‘I still sit about quietly, still have no telephone and though I have a gramophone, it does not revolve as quickly as it should.’
E.M. Forster was among the great novelists of the 20th century. He was born on 1st January 1879 and died on 6th June 1970 at the age of 91. He visited India thrice—1912-13, 1921 and 1945.
I got to know him intimately at Cambridge in the early 1950s. His best known novel is, A Passage to India. It was published in 1924 and is still selling all over the English speaking world. The film, I found, hugely disappointing. Forster would have been outraged. Fortunately, it appeared after his death.
Here I include two of his letters to me:
2nd May 1957,
My dear Natwar,
I was greatly touched by your letters, and by their proof of your affection for me. Yes—I am a good age by this time, and life is uncertain for me, as of course, it is for everyone. But it is a great consolation to know, while one is still alive, that one is liked and valued, and the mistake about my death has procured me this. The novelist, Joyce Carey, died the day you heard the rumour and I thought there might have some confusion between us: but you say the man’s name was actually Forster; there was a classical scholar of the name, I know.
Your accounts of the spoil-sport state fascinate me. When I try to conjecture the immediate future of this energetic planet, I am divided between interest and gloom. All the values I appreciated are disappearing and I don’t want to outlive them: at the same time it has been fascinating to watch the growth of man’s physical powers during the past half century—after milliards of preparation during which so little changed.
Oh dear, I did not mean to write a letter like this, or quite like it. I am going to Austria next month for a fortnight. This is my proximate festivity, with two friends. I fly to Zurich: then train to Innsbruck, Salzburg and Linz: thence down the Danube to Vienna whence we fly back to London.
I like your unshaven photograph so much and it is on the mantel shelf. Thanks also for the one with Mrs. Hutheesing.
I miss Harsha. Also you! The Indian I see most of it is a Maratha, who is apprenticed at Pye’s, and knows a great deal about music. P.S: I am writing in London actually. I have been to the R.A. banquet, and am still sleepy from it. Much love and I should think you now might achieve calling me Morgan.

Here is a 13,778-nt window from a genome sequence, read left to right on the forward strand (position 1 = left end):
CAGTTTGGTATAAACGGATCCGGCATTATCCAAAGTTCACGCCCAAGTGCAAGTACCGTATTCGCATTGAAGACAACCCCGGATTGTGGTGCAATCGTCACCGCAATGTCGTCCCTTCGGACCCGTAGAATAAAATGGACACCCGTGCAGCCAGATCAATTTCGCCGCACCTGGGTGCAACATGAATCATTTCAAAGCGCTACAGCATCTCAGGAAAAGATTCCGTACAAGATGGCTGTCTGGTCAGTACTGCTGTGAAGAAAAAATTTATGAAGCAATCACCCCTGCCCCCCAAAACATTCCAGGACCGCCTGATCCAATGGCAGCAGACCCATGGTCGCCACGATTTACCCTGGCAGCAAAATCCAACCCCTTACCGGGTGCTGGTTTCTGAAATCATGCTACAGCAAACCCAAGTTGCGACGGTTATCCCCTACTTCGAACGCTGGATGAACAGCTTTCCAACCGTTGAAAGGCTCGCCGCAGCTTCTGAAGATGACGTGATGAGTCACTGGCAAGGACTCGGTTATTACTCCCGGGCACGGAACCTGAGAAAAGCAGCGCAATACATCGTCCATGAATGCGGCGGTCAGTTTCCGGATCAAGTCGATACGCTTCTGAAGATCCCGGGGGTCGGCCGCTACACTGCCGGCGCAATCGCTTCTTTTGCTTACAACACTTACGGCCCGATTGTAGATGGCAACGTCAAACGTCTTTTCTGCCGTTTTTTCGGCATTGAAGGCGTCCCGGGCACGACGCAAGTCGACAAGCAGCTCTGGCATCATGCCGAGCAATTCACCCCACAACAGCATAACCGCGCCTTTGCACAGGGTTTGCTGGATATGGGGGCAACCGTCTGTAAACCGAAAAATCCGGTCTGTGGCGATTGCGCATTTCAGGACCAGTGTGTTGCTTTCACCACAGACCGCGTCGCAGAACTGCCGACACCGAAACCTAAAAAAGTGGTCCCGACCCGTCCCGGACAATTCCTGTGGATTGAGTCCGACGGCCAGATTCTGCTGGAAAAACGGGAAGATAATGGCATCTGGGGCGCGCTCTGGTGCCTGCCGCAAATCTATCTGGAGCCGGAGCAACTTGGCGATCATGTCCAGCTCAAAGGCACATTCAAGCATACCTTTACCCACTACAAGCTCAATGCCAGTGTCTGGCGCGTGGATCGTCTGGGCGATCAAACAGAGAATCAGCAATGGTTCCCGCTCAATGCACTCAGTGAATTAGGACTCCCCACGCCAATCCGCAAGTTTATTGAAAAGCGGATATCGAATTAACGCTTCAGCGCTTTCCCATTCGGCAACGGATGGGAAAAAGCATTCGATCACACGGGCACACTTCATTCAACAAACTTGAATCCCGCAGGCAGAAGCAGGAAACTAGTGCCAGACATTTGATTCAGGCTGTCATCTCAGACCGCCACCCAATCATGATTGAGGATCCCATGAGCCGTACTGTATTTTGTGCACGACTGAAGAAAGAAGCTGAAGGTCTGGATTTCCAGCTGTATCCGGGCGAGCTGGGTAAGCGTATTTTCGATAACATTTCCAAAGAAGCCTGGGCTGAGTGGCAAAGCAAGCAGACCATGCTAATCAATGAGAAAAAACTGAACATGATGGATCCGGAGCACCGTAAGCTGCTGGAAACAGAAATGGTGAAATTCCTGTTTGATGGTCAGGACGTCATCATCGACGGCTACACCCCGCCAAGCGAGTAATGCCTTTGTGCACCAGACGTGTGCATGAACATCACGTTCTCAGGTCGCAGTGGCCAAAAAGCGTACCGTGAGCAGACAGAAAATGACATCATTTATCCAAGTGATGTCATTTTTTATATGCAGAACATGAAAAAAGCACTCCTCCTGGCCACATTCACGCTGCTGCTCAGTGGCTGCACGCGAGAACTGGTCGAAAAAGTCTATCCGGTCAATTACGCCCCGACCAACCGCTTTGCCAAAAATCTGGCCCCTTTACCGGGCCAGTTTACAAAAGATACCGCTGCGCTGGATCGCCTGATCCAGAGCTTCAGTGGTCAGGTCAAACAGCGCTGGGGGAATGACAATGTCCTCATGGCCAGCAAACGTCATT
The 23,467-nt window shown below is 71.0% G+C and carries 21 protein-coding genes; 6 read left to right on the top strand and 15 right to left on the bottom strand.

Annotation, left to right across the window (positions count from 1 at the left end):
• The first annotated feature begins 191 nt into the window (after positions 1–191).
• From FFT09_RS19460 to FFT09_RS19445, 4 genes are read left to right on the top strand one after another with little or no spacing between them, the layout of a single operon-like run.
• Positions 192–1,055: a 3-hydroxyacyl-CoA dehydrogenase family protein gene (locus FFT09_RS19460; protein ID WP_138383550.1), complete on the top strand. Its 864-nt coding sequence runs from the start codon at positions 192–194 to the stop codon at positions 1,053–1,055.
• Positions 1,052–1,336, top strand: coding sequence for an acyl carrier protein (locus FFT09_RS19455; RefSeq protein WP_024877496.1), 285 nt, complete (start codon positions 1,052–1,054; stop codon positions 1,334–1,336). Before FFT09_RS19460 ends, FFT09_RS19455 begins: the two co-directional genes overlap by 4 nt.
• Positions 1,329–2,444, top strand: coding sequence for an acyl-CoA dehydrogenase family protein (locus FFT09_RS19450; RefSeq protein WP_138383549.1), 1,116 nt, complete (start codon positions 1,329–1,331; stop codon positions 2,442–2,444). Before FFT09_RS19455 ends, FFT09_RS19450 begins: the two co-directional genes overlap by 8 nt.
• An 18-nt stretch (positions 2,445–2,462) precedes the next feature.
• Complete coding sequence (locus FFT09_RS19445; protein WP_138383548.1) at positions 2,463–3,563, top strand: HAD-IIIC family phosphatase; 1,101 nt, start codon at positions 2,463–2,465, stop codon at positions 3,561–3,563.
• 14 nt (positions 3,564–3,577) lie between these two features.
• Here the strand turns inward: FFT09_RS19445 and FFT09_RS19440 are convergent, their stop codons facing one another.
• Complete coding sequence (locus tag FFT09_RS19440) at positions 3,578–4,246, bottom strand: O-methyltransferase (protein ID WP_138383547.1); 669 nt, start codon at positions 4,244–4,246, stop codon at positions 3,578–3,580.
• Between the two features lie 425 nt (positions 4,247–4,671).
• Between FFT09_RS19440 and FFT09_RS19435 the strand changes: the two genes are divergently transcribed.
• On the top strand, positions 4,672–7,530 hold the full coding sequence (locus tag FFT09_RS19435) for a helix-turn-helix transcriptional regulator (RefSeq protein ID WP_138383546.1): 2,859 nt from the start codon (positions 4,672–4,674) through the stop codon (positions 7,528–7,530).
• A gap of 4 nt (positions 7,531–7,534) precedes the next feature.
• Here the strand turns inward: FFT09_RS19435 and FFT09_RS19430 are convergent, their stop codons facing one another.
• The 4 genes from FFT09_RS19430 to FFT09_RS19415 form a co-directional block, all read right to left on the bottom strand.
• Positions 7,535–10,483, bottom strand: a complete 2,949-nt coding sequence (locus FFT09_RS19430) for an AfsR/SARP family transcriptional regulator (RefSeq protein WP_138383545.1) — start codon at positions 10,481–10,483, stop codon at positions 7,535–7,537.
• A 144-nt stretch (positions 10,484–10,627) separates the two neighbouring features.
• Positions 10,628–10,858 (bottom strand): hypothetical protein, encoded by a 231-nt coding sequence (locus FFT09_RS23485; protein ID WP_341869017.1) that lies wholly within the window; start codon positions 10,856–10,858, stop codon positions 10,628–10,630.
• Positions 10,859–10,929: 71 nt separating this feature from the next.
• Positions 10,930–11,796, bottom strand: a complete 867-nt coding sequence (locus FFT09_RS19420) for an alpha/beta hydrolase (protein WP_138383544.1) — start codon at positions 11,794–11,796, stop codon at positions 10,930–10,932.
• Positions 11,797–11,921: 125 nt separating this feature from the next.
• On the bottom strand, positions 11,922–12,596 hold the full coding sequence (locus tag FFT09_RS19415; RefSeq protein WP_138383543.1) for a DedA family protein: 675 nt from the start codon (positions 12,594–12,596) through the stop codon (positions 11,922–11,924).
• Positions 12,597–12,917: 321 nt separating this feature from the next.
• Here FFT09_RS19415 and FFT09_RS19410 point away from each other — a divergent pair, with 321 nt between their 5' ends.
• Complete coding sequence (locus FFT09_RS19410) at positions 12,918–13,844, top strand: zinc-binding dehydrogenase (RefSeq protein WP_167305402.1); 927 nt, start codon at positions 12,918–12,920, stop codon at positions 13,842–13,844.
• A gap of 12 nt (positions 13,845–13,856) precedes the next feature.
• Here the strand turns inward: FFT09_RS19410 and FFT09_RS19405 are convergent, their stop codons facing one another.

6th January 1961
My dear Natwar,
Many thanks for your flattering but affectionate article in “The Times of India”. I like it so much. I have also had some welcome letters from you lately, and have been intending to write to you, but all the news there is about me, you seem already to know. I still sit about quietly, still have no telephone and though I have a gramophone, it does not revolve as quickly as it should: probably needs cleaning. My chief expedition last year was to Germany—driving from Holland to Austria via devious and unfrequented roads, very leafy and soothing. Some of the architecture—e.g. Viezehnheiligen is earth shaking. I was quite unprepared for it. This year—all being well I go to Italy in June and France in September. So, let us hope that all continues well and that there is a France and Italy to go to.
Do let me know when you are over here, as I suppose you may be, and have the time to meet me in Cambridge or London. It will be so nice to be talking together again. I see Harsha when he is around—always a pleasure but I never know when it will be.
Well, I will end now, with affectionate wishes and love from Morgan. The story of the comparison between Charles Morgan and myself is not apocryphal. I am the sole, the reliable authority for it. But it has been apocryphally extended.
I forgot to mention the Queen—the poor things are always on the move in these days: but she should find India something special.